Asking Alexandria: The Black

UK metalcore champions ring the changes

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Denis Stoff has some abruptly abandoned shoes to fill.

The fresh-faced Ukranian has already been turned into a thousand GIFs by his multitudes of fans on social media, and has more than proved in his live performances and on singles I Won’t Give In, Undivided and The Black that he’s got the voice and the presence to seamlessly carry on where Danny Worsnop left off. But how does he fare on his first full-length with Asking Alexandria?

Kicking things off is Let It Sleep, which has the urgent, industrial fuzz of Stand Up And Scream, but is less schizophrenic than their debut’s wild pogoing between hard house and metalcore chants. Denis alternates between a booming, death metal-inspired roar and a frantic screech, and shows some gritty clean vocals in a yearning chorus. Title track The Black shows the electronica Asking Alexandria have dabbled with in the past has found a home, with arcade-style sound effects shooting through the chorus, before a gothic piano riff fades in to end the song.

Ben Bruce promised experimentation on this record, and two tracks in, he’s keeping to his word. First single, the aforementioned I Won’t Give In, is one of the softer tracks, melding multiple-tracked metalcore with the kind of anguished lyrics From Death To Destiny was full of. Their sound may well be drawing on earlier material, but the lyrics, thankfully, haven’t returned to the impotent ranting that Reckless & Relentless sometimes descended into. And in case anyone somehow missed the memo that Danny is persona non grata, Ben reminds us in a “candid” vox pop at the start of Sometimes It Ends, that he’s “fucking pissed off, man. The guy was my best friend, and turned his back on me.” He explains that Denis – like an anxious new partner worried they’re a rebound fling – sat him down and told him the record shouldn’t be about Danny. “So I rewrote most of it,” says Ben. It’s an odd moment. Are we supposed to take him at face value and assume The Black is not a litany of Danny-bashing, or is Ben’s insistence that all references to his former friend were removed a thinly veiled dig in itself? It’s all gone a bit meta.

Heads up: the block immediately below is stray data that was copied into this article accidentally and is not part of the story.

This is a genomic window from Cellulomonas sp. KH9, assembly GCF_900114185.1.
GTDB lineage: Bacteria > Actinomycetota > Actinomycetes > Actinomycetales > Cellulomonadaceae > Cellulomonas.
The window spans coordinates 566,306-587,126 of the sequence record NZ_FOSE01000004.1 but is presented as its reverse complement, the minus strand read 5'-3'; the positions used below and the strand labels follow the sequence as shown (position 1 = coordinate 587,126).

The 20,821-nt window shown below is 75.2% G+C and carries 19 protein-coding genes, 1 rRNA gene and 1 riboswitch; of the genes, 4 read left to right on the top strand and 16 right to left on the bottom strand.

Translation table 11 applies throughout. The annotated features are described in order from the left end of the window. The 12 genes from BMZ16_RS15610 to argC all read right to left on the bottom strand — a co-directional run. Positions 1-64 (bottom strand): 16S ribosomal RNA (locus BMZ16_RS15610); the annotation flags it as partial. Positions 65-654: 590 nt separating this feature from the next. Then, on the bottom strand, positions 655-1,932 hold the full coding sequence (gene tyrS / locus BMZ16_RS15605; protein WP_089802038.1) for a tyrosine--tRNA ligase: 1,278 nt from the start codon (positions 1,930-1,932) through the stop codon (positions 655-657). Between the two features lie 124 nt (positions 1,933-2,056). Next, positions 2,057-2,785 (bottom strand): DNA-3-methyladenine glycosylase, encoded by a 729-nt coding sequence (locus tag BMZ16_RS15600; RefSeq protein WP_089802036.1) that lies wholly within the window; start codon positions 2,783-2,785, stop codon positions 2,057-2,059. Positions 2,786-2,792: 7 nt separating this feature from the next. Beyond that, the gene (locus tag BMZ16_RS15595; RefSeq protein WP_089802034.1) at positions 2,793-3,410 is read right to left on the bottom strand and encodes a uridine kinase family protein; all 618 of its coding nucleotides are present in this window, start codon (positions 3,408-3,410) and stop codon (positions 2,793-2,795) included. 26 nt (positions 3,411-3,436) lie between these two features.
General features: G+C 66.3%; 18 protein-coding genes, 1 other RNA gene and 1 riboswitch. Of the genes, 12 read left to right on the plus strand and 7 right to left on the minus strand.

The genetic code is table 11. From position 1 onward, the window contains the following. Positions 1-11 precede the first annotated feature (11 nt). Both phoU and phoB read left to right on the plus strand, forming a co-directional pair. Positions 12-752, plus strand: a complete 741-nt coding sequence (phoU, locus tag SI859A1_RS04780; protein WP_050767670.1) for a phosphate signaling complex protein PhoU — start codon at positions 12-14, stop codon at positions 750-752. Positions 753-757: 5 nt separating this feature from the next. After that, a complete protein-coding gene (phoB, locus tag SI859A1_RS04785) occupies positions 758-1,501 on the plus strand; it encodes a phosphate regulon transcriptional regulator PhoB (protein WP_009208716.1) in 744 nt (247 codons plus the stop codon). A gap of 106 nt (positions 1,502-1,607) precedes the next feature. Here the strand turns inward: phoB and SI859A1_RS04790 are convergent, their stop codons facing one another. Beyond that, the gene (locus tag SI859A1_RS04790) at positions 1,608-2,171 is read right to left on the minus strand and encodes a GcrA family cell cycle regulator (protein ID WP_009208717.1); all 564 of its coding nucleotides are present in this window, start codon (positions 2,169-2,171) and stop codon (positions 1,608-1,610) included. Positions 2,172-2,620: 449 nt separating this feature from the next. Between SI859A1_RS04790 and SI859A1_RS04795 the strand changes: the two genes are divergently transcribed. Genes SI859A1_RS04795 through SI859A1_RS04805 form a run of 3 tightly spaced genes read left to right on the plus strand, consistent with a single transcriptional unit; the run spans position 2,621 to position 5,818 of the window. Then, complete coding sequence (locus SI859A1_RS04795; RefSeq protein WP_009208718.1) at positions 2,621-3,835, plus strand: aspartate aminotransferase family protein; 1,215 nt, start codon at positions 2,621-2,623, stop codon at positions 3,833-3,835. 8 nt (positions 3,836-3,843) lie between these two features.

Similarly, Just A Slave To Rock N Roll, with its woozy Crüe-esque riff, could be a tongue-in-cheek commentary on Danny’s current occupation: ‘It’s time to move on/just walk away,’ opines Denis in the chorus. Send Me Home and Gone are surprising, pop-tinged ballads slathered in sugary, radio-ready angst, while the visceral anger of Undivided and the thrashy riff of Circled By The Wolves end the record on a decidedly heavy note.

To be honest, it seems to be debatable whether Ben’s really moved on from his perceived betrayal by Danny – the insight into his mind here will delight fans, though. What’s abundantly clear, however, is that Denis not only filled Danny’s shoes, but outgrew them. It’s a new era for Asking Alexandria, and they’ve kicked it off with what is their best album yet.

Ben Bruce


When did you first realise you and Denis had great chemistry?

“It was straight from that first song. As soon as we had that we knew we had a strong working relationship. We think the same way and can bounce ideas off of each other really easily, and I’m not being smug about that – if anything it was a relief to find someone that was on the same page as me again!”

How did that feed into the music?

“Denis was a fan of the band, and when he joined he said, ‘You lost me as a fan on From Death To Destiny.’ I wondered how many people thought we had pushed too far in the wrong direction. Without someone breathing down my neck asking me to write country songs, it made it easier. Once I heard Denis screaming with that rawness and aggression, I realised how much I’d missed it.”